We featured roasted butternut squash with courgettes and halloumi and a pumpkin chilli. This time we’re looking at pumpkin samsas, a classic Uzbek snack which are great as a Halloween treat!

Ingredients (makes 6)

For the filling:

  • 500 g pumpkin
  • One medium onion
  • One teaspoon cumin seeds
  • 100 ml vegetable stock
  • 50 ml olive oil
  • Sprinkling of sesame seeds and poppy seeds

For the samsa dough:

  • 200 g flour
  • 50 ml olive oil
  • 75 ml cold water

Method

  • Mix the flour and oil together and then slowly add the cold water and knead until you have a smooth, elastic dough. Wrap in clingfilm and leave in the fridge while preparing the filling.
  • Heat the oil in a frying pan and add the cumin seeds. When they start to sizzle add the finely chopped onion. Peel the pumpkin, remove the seeds (save these to put on the samsa) and cut into 1 cm cubes.
  • Fry the onion for five minutes and then add the pumpkin cubes. Stir fry for five more minutes and then add the stock and simmer for 20 minutes until the pumpkin is cooked. Allow to cool and then mash to a smooth paste with a fork or a potato masher.
  • Roll the dough to a 2 mm thickness and then fold it over to produce a cylinder of dough. Break this dough into six pieces. Flatten the dough ball into a disc with the palm of your hand until you have a 1 mm thick circle.
  • Put a triangle of filling in the middle of the circle and then fold over the edges to make a triangle shape. Brush with olive oil and arrange the pumpkin, sesame and poppy seeds on top of the samsa. Bake in the oven at 200 c for 25 -30 minute until the samsa turns a darker brown colour.

Pumpkin Paella aka Halloween Hayashi Rice

25 October 2018

Welcome back to Knidos Cookery Club, this time round we’re drawing on our summer trip to Spain to bring you a paella (Warning: any Valencians reading this, please stop now!) that’s packed with pumpkin and other seasonal vegetables such as celery and leeks.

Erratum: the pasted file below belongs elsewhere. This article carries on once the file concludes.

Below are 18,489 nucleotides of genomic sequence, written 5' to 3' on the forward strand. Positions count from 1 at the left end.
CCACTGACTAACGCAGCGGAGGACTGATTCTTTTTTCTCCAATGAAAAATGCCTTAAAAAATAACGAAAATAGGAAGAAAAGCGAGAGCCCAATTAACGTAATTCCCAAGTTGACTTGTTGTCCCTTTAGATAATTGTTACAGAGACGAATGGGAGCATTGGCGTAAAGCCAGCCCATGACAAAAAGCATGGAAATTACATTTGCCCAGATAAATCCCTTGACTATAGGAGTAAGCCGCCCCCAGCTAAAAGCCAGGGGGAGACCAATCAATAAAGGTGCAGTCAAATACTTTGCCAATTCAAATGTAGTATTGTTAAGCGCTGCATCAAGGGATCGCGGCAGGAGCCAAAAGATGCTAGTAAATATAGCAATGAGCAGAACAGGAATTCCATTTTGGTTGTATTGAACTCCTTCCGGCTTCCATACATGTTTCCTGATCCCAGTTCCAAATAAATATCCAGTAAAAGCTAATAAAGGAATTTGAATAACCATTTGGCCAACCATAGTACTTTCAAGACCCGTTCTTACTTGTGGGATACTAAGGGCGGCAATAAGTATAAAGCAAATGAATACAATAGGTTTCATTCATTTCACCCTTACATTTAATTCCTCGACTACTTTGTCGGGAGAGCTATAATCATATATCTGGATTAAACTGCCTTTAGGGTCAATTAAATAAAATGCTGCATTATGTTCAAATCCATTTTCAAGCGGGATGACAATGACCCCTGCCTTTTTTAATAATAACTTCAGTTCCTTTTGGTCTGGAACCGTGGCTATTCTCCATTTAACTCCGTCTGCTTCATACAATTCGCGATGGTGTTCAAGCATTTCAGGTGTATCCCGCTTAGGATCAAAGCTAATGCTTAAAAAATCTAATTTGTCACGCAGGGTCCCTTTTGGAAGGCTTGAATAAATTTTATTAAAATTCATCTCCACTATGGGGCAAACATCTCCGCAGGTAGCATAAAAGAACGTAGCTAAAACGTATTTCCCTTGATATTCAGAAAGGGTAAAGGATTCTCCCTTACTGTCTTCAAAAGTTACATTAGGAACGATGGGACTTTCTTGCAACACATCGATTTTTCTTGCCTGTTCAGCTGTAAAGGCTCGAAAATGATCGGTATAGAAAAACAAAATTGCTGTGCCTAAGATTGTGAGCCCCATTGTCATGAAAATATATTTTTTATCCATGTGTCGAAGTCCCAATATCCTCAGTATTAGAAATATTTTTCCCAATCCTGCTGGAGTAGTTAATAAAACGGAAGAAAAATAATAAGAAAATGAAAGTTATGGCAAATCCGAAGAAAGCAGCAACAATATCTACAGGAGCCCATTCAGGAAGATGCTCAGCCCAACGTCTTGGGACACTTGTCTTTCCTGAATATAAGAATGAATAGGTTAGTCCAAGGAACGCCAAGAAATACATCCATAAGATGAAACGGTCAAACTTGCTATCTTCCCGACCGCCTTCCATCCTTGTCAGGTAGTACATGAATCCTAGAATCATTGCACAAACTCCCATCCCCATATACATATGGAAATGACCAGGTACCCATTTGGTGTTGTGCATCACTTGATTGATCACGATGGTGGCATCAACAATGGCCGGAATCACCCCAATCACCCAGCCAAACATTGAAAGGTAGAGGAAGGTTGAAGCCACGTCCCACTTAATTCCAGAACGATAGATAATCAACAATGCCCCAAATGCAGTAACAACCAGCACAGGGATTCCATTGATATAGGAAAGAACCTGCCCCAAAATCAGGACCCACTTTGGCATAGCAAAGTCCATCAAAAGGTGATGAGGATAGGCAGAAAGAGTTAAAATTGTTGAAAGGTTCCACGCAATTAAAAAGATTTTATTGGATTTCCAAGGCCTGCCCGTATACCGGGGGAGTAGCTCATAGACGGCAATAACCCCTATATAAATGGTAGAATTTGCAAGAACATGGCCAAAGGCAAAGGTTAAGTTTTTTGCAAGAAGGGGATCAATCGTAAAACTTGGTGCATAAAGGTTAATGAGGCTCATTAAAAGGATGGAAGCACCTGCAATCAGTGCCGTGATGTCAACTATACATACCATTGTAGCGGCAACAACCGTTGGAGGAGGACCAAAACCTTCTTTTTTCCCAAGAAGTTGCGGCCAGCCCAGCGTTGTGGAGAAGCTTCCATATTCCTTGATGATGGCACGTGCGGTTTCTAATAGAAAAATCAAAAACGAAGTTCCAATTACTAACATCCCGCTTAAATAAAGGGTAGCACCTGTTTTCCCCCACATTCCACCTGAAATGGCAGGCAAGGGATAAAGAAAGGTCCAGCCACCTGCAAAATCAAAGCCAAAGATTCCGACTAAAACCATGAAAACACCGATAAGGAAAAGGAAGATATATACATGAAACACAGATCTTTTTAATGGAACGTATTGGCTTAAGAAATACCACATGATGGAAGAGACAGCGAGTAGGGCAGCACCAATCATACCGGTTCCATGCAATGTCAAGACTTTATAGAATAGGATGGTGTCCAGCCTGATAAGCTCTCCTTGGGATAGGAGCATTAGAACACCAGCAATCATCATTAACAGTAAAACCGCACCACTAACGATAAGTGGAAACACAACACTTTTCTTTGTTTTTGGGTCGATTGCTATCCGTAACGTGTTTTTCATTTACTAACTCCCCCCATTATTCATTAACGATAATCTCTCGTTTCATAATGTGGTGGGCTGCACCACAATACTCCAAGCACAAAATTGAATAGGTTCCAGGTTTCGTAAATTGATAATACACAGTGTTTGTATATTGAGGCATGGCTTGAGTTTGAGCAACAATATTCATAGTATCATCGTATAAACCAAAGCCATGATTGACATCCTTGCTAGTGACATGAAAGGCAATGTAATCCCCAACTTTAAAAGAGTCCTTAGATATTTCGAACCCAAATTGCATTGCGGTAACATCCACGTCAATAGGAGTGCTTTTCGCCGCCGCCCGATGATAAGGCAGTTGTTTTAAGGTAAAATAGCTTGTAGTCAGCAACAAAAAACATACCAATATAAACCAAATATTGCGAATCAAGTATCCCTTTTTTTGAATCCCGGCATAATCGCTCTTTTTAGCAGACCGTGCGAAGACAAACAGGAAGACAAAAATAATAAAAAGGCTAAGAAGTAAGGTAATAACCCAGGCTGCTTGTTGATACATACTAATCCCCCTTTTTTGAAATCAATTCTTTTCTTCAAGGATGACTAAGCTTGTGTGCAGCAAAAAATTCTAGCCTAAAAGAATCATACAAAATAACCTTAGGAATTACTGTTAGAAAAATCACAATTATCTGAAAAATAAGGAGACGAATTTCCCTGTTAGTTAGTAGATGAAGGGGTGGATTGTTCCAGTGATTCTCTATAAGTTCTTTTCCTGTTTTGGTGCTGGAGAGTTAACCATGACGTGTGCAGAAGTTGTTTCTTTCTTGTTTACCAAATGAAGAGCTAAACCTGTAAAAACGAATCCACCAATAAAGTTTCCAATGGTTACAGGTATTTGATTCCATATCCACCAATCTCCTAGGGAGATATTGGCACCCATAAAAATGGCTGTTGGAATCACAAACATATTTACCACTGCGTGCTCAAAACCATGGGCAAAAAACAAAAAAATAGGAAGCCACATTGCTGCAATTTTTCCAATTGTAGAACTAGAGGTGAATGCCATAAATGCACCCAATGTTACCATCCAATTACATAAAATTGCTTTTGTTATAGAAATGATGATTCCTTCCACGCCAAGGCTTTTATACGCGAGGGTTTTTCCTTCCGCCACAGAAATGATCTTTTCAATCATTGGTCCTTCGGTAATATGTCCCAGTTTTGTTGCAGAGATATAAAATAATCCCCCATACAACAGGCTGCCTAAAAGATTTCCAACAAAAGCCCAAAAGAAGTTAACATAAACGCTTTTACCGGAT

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KCC’s pumpkin paella

With Halloween just around the corner, you might be looking for a dish that uses up some of the leftovers from carving out your Jack O’ Lantern – this rice combo should help shift some of the backlog.

Paella originates from Valencia in Spain, where it is taken very seriously. The name derives from the Old French word paelle for pan, which in turn is from the Latin word patella, which also means pan. The contemporary name refers to the shallow metal dish in which paella is prepared.

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Green veg paella, Dénia, Spain

In essence, paella is a combination of whatever is to hand rather than a fixed, unchanging blend of ingredients. While visiting Dénia, which is part of the Community of Valencia, we had a great green paella made with artichokes one other green vegetables.

Ingredients (serves 2)

  • 25ml olive oil
  • 150g short grain rice
  • 300g leek
  • 50g celery
  • 300g pumpkin
  • 100g tomatoes
  • 75g chickpeas
  • 600ml vegetable stock
  • One teaspoon each of cumin/chilli powder/turmeric

Method

  • heat oil in a frying pan (or paella pan if you have one)
  • add chopped leek and celery and sauté until soft
  • add spices and stir
  • add pumpkin cubes and cook for ten minutes, stirring occasionally
  • add vegetable stock
  • bring to a boil, then simmer to make a broth and allow it to reduce by half
  • add rice and simmer until the liquid is absorbed and the rice is cooked (around 20-30 minutes)